There are readers who can be quite content jumping in at book sixteen, figuring they'll catch the rest later if they like this one, and enjoy whatever installment they can pick up when they can. There are readers who must start at book one and proceed in order (with debate over whether story chronology trumps release date if applicable) or mountains will fall, puppies will die and their matinee idol of choice will wake up ugly. Any way we look at it, it's an important aspect of publishing.
Saying "series" seems easy enough; in modern parlance, it can refer to any linked books, but to be more specific, let's consider breaking it down into sub-groups. Sequels, sagas, spin-offs, not to mention prequels.
At the moment, it's easy to find historical romance series that will follow groups of siblings, friends, soldiers or schoolmates, mostly staying within one time period; everyone's around the same age, and about in the same period of their lives.
Every once in a while, there is what I term a direct sequel -- Hero and Heroine from Book One are also Hero and Heroine in Book Two, with new events to test their mettle and their union. We've seen this more in the earlier days of the genre, as in Rosemary Rogers' Steve and Ginny books or Valerie Sherwood's Lovesong trilogy, but Jennifer Roberson's Tiger and Del in her Sword Dancer books had to fight through six volumes for their well-earned HEA. Yes, I know the books were marketed as fantasy, but they're romance, I tell you. For some readers, another trip to the well for a beloved couple is a welcome revisit, but for others, once the original HEA is in place, that's the best way to leave it.
Sagas have long been a historical fan's delight. Bertrice Small's O'Malley clan has covered a few centuries, from matriarch Skye through mentions in the author's contemporary erotic works, crossing with the equally prolific Leslie clan. To bang the old school drum again, Aola Vandergriff's classic Daughters Of... series followed three sisters from the 1850s through 1920s, with lots of marrying and burying in between. While some readers (me, me, me) enjoy seeing a hero and heroine at different stages in their lives, passing on the torch to daughters and sons, and eventually grandchildren, others might prefer not to have to see age change the young lovers who first stole their hearts.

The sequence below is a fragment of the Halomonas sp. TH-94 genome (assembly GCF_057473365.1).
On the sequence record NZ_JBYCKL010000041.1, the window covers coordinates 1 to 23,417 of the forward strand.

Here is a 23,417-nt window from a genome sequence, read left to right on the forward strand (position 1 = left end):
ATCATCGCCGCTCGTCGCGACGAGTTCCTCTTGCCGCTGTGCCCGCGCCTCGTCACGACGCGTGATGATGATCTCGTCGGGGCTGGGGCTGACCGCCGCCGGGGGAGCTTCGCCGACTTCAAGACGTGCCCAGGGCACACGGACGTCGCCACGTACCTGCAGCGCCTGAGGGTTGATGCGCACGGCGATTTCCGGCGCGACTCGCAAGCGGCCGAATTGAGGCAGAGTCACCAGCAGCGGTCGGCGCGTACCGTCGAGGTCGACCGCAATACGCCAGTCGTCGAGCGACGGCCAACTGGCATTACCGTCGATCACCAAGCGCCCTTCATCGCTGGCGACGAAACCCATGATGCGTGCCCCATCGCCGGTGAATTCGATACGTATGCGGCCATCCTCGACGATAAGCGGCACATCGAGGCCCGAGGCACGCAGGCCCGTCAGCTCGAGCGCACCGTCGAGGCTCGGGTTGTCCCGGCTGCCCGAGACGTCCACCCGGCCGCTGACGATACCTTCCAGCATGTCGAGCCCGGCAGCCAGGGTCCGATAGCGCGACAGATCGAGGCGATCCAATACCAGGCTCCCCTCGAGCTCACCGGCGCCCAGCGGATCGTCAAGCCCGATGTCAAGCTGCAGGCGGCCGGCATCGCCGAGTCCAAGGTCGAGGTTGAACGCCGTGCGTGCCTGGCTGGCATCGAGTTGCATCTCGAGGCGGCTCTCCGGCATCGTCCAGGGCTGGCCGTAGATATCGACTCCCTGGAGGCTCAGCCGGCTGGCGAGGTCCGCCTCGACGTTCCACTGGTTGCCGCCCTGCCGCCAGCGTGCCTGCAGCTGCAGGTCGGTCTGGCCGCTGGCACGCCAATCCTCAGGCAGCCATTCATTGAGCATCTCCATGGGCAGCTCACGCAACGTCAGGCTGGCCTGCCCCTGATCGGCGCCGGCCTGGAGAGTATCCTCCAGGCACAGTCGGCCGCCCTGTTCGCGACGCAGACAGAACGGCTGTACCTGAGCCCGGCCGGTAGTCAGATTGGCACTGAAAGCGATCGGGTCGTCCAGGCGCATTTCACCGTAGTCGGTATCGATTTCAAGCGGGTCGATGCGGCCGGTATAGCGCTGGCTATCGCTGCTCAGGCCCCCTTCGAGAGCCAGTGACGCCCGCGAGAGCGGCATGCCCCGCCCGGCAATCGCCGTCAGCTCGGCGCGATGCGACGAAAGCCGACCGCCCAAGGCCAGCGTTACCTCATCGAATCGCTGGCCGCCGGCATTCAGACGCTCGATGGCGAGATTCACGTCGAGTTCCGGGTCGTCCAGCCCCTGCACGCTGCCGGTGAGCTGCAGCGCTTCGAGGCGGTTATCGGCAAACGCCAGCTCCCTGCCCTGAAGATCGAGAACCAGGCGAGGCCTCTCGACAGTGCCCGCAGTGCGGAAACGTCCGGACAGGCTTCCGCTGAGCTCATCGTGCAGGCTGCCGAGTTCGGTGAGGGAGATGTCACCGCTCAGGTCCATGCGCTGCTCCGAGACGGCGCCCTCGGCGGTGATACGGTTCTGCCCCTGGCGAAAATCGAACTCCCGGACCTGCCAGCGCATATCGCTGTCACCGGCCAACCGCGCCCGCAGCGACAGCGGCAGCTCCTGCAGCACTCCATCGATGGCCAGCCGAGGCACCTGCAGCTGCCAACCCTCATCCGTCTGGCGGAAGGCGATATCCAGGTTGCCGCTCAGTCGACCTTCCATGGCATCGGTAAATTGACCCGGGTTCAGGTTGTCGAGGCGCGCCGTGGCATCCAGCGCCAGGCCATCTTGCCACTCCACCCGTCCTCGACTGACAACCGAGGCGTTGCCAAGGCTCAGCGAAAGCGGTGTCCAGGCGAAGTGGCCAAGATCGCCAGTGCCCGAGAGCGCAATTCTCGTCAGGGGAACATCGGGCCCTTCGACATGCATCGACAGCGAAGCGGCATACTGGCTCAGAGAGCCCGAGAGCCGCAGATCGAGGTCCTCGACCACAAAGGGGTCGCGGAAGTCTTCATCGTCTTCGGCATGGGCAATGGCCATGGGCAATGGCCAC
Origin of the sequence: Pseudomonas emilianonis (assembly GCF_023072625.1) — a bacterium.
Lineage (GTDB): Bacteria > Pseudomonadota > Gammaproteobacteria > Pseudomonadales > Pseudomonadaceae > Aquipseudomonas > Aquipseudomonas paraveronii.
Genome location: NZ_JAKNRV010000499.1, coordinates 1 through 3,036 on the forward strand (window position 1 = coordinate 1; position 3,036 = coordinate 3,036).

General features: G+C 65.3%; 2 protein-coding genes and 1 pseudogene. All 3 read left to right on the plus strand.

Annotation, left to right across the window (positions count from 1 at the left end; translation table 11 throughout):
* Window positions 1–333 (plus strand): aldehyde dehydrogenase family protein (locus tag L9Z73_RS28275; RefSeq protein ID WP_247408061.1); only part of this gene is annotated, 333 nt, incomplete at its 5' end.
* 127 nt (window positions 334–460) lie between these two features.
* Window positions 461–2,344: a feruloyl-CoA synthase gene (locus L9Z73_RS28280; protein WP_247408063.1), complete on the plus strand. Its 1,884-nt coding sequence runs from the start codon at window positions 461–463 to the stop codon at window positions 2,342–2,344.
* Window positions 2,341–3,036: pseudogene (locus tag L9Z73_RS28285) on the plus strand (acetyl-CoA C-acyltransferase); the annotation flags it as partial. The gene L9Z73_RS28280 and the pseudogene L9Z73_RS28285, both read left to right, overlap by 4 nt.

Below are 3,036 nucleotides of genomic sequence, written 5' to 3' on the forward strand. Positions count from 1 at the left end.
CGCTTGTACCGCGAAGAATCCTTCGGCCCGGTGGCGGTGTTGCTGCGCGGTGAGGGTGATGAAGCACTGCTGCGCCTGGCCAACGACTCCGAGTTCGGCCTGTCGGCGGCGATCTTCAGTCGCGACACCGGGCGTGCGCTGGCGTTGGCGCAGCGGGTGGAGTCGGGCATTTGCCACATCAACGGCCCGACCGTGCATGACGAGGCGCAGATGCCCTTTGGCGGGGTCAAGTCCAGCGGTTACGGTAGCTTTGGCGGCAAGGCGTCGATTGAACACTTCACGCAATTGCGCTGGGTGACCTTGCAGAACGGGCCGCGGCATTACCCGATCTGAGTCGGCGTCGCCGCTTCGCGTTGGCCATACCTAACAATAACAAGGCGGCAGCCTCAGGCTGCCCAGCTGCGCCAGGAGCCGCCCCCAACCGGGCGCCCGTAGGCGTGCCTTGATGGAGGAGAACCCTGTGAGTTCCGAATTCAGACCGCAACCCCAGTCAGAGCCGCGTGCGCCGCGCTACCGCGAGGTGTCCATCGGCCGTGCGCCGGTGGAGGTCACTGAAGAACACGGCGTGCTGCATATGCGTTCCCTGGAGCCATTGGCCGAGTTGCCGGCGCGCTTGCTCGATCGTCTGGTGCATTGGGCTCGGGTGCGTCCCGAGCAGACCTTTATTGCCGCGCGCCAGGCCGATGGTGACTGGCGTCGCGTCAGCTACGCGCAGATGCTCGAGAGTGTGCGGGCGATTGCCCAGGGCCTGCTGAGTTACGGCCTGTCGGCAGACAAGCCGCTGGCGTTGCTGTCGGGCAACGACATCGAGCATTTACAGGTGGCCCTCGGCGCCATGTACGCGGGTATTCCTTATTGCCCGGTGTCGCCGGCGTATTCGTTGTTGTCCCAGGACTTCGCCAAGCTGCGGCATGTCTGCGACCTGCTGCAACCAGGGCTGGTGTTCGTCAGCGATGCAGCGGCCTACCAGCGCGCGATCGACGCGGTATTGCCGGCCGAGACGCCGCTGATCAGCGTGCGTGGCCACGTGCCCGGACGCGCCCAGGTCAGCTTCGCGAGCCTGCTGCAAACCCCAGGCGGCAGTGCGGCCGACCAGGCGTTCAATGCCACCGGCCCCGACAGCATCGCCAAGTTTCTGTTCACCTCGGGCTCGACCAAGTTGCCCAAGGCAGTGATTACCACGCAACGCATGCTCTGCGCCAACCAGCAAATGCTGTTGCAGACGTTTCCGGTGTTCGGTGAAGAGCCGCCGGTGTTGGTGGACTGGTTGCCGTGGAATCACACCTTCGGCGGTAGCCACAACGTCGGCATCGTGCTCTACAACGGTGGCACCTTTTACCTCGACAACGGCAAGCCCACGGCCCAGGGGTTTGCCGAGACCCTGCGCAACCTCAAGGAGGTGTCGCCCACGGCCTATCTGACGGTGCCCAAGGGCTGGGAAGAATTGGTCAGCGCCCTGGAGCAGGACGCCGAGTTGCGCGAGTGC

The spin-off may be more common in television, but there's no reason it can't work in historical romance. The hero's friend who didn't get the girl can strike off for a new land, or the new world, be lost at sea, presumed dead, or any other number of reasons he (or she!) might leave First Story Land and begin a new life elsewhere.
Then there's the standalone (a term which has always confused me, but I think that's just me) -- the book with no sequels, prequels, spinoffs, or connections left, right or diagonal. Sometimes a story that ends with one couple's HEA is exactly the right note.
For me, I prefer to write stories that are one to a customer, but if a truly outstanding secondary character had something to do on their own, I'd consider it. Not all supporting characters can support their own stories, command their own spotlight, while some do it quite well.
So, readers, what sorts of connected books do you like best? Least? What about the one-offs? Writers, what's the best thing about crafting connected stories? Hardest? When should a series end? When the original protagonists age? Die? The historical period changes? Something else? Never?